“If you judge people, you have no time to love them.”
By passport and birth, I am Romanian. By soul, I am a citizen of the world. I’ve always been fascinated by cultures, traditions, mentalities, and different ways of doing things and perceiving the world. So when I got my first working contract in Sweden seven years ago, I embraced it with tremendous joy.
Four years later I took one of the biggest steps in my life and moved to Shanghai. I was an Eastern-European woman leading a Chinese team, in an entirely new environment, so different from anything I had experienced before.
Today, I am sharing these insights from my current home in South Korea, knowing that I will start a new, very exciting chapter of my life in Mexico in a few months.
Looking back on my life, I’ve come to realize I was very judgmental of others. I expected others to behave in certain predefined ways, and I stereotyped people based on their country of origin. For example, I assumed that all Italians would speak a lot and loudly. All Swedish would be blond and shy. All Greeks would be cheese lovers, and all Chinese were supposed to eat dog meat.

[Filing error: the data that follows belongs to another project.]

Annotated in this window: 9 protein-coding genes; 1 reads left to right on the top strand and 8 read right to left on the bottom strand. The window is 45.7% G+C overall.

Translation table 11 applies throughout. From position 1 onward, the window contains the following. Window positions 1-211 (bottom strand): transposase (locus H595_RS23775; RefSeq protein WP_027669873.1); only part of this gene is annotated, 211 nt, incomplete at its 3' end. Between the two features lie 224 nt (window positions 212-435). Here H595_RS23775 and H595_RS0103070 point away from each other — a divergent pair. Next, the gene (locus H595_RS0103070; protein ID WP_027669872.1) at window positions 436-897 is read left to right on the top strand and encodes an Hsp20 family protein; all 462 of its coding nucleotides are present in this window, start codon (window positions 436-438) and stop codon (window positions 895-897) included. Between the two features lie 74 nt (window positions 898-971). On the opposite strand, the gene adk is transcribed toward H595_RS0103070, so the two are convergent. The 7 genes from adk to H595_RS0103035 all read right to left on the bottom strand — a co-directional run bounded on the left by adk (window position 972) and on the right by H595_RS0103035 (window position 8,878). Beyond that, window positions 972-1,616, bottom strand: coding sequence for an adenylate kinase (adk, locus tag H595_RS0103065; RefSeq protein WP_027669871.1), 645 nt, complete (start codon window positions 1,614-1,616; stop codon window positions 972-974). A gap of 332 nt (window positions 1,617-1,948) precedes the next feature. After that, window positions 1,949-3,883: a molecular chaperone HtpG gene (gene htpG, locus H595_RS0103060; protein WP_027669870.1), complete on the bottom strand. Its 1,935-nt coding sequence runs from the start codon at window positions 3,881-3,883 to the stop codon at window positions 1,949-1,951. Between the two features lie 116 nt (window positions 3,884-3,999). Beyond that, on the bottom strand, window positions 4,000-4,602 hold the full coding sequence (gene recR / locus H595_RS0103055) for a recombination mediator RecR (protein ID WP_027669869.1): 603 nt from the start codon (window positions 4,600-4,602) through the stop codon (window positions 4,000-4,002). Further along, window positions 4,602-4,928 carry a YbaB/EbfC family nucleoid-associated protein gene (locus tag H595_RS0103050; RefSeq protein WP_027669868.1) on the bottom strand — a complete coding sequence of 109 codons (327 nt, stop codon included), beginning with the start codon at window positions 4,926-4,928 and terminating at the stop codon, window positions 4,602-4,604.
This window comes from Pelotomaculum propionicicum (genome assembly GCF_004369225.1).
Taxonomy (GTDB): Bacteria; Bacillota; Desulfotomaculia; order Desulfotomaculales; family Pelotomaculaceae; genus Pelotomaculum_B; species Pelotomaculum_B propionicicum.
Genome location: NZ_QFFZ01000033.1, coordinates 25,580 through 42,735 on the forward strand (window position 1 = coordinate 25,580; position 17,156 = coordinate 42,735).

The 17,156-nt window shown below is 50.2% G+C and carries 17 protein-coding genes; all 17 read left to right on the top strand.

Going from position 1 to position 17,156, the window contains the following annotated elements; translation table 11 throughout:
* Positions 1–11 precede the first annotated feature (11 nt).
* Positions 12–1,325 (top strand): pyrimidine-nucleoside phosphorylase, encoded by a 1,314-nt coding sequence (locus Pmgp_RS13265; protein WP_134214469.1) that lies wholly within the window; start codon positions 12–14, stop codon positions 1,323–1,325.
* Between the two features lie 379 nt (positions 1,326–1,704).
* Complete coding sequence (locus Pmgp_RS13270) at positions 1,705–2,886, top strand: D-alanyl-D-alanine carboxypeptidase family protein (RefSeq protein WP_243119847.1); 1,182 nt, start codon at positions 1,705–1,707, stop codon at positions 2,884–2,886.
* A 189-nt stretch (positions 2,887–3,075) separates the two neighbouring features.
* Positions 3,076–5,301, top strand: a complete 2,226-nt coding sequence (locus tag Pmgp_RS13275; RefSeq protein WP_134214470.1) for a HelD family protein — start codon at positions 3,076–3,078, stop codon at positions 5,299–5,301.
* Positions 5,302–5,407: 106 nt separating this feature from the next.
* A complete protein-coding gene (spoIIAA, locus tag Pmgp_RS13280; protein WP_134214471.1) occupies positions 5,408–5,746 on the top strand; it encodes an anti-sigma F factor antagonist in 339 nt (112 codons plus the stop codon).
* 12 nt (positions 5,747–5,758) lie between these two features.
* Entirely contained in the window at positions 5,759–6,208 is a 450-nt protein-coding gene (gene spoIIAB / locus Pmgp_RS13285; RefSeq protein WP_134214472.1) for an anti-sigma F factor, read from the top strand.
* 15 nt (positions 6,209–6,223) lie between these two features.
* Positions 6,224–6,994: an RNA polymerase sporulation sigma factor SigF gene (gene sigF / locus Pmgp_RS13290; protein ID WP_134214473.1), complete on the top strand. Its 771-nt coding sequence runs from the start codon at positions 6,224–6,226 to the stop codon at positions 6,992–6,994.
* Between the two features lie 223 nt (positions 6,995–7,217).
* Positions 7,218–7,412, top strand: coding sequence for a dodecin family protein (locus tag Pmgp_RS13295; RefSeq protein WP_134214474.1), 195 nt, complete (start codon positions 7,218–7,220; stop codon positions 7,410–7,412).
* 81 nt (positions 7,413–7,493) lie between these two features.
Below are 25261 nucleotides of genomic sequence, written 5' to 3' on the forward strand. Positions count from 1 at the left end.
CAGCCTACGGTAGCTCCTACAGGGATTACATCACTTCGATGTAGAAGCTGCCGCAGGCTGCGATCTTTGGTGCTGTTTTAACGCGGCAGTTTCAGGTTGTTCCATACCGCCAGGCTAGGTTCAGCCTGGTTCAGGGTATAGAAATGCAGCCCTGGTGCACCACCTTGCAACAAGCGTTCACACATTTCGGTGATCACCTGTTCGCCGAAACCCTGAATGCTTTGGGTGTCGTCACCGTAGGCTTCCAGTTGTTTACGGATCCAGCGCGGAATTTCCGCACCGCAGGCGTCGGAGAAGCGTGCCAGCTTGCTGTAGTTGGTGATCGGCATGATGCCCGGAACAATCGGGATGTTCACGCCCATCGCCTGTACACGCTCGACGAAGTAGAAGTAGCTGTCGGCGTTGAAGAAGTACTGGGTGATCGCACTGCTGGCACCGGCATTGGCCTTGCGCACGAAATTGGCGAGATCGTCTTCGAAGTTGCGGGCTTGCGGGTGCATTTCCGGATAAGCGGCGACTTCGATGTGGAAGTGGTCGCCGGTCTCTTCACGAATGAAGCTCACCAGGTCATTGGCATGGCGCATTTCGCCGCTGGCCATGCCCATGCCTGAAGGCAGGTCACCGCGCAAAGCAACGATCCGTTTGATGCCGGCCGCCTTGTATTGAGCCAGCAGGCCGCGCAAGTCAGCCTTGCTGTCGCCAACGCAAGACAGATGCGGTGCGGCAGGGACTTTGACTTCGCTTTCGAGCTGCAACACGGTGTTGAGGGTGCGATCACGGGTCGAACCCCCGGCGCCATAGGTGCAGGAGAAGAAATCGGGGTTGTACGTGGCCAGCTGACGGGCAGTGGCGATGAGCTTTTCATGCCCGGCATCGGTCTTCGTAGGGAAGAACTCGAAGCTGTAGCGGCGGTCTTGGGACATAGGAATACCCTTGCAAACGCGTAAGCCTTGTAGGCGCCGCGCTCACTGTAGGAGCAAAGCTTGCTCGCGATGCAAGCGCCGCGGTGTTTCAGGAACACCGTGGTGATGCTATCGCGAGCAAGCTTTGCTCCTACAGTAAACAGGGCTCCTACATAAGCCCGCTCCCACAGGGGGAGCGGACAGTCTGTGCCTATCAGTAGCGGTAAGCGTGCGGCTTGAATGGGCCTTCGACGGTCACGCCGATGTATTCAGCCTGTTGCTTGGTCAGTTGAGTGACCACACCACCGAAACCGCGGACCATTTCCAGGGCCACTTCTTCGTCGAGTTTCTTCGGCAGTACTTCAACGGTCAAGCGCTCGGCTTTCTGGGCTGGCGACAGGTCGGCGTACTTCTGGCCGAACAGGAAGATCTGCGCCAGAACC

The truth is, I was putting labels on people and seeing the world in black and white. As if I was the only one holding the absolute truth and the “right” way of perceiving the world, and anything else was either strange or abnormal.
Cognitive distortions like labeling or stereotyping separate us and shut us down. When I was meeting the world with a “my way or no way” approach, I was stuck on my ego. My mind was too busy judging, so it had no time to listen or understand other points of view, and everything outside my comfort zone scared me.
Continue reading at: There’s No Such Thing as Normal (and Other Lessons from Living Abroad) – Tiny Buddha